New test aims to revolutionise preeclampsia detection
A new rapid test for the early diagnosis of preeclampsia, a potentially life-threatening complication of pregnancy, has been developed by a team of researchers at the University of Technology Sydney (UTS). Researchers report the test is significantly faster and more accurate than current methods.
Preeclampsia is a condition that affects around 2–8% of all pregnancies and is characterised by high blood pressure, protein in the urine and damage to organs such as the kidney and liver in the second half of pregnancy. It can lead to serious complications, or loss of life, for both mother and baby if left untreated.
The new strip-based lateral flow assay uses innovative nanoparticle-based technology to detect the concentration of specific biomarkers present in the blood plasma of women with preeclampsia. The novel protein biomarkers, called FKBPL and CD44, were discovered by Associate Professor Lana McClements.
The development of the nanophotonic platform used in the rapid test was led by Distinguished Professor Dayong Jin, director of the UTS Institute for Biomedical Materials and Devices. UTS PhD candidate Sahar Ghorbanpour and Dr Shihui Wen performed the experiments and developed the prototype.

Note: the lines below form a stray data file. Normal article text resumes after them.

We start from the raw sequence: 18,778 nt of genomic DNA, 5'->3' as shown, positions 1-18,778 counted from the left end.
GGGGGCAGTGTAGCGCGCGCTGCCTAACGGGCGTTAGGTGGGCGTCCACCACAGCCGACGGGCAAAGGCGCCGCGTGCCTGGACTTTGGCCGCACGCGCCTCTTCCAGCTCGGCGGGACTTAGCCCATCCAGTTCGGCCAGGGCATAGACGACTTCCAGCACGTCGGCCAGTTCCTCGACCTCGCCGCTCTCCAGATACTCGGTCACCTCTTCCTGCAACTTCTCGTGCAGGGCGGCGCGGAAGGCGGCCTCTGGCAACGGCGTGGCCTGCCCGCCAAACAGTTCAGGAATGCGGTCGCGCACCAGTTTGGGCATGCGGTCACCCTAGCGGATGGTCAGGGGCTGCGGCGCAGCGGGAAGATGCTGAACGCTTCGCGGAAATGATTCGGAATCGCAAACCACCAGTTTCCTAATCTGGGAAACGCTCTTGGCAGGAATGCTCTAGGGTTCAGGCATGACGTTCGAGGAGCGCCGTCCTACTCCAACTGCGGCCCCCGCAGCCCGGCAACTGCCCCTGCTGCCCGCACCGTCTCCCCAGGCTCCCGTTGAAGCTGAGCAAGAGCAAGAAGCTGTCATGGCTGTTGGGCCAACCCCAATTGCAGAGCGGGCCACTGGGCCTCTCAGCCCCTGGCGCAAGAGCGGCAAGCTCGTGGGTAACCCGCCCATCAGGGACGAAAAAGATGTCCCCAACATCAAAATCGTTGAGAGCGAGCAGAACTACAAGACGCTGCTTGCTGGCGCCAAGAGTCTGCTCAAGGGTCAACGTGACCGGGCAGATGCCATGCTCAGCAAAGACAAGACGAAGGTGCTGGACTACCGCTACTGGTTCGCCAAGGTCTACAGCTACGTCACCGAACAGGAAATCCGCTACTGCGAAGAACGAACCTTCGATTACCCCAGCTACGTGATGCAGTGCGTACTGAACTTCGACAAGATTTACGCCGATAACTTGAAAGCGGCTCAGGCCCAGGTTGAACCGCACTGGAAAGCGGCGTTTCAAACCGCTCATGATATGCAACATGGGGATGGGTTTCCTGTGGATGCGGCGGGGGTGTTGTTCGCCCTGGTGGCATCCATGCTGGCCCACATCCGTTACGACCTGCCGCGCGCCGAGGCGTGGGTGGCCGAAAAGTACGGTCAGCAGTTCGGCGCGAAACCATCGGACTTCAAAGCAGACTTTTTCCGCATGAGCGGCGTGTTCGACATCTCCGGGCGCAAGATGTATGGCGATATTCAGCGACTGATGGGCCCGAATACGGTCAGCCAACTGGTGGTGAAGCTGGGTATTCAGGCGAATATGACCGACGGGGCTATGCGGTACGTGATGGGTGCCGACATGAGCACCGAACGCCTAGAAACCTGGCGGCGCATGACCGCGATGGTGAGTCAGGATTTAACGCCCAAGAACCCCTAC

McClements said the new test can produce results within 15 minutes and is highly sensitive and specific. “We believe this test has the potential to revolutionise the way preeclampsia is diagnosed and managed,” she said.
The research team conducted a study using clinical samples in collaboration with the Mercy Hospital for Women in Melbourne to validate the effectiveness of the test. The study, published in Angewandte Chemie, found that the test showed significantly improved sensitivity (90.5% vs 73.7%) and specificity (100% vs 92.3%) compared to the most up-to-date method currently available.
The new test can be performed at the point of care, such as a pre-natal clinic or doctor’s office. “This essentially gives clinicians the ability to make immediate and life-saving informed decisions, and not wait 24 hours for the results to come back,” McClements said.
At present, the only known cure for preeclampsia is delivery of the baby; however, premature delivery can lead to complications and hospitalisation.
“In addition to the new test, the novel biomarkers also show potential as drug and cell therapy targets of emerging treatments for preeclampsia. This offers hope not only for earlier diagnosis, but also for a future cure to this terrible disorder,” McClements said.
The research team is now working to commercialise the test in collaboration with industry partners and hopes to eventually make it widely available to healthcare providers around the world.
“This is a major advance over current methods of diagnosis, which can be unreliable and time-consuming,” McClements said. “Our test has the potential to make a real difference for both mothers and babies.”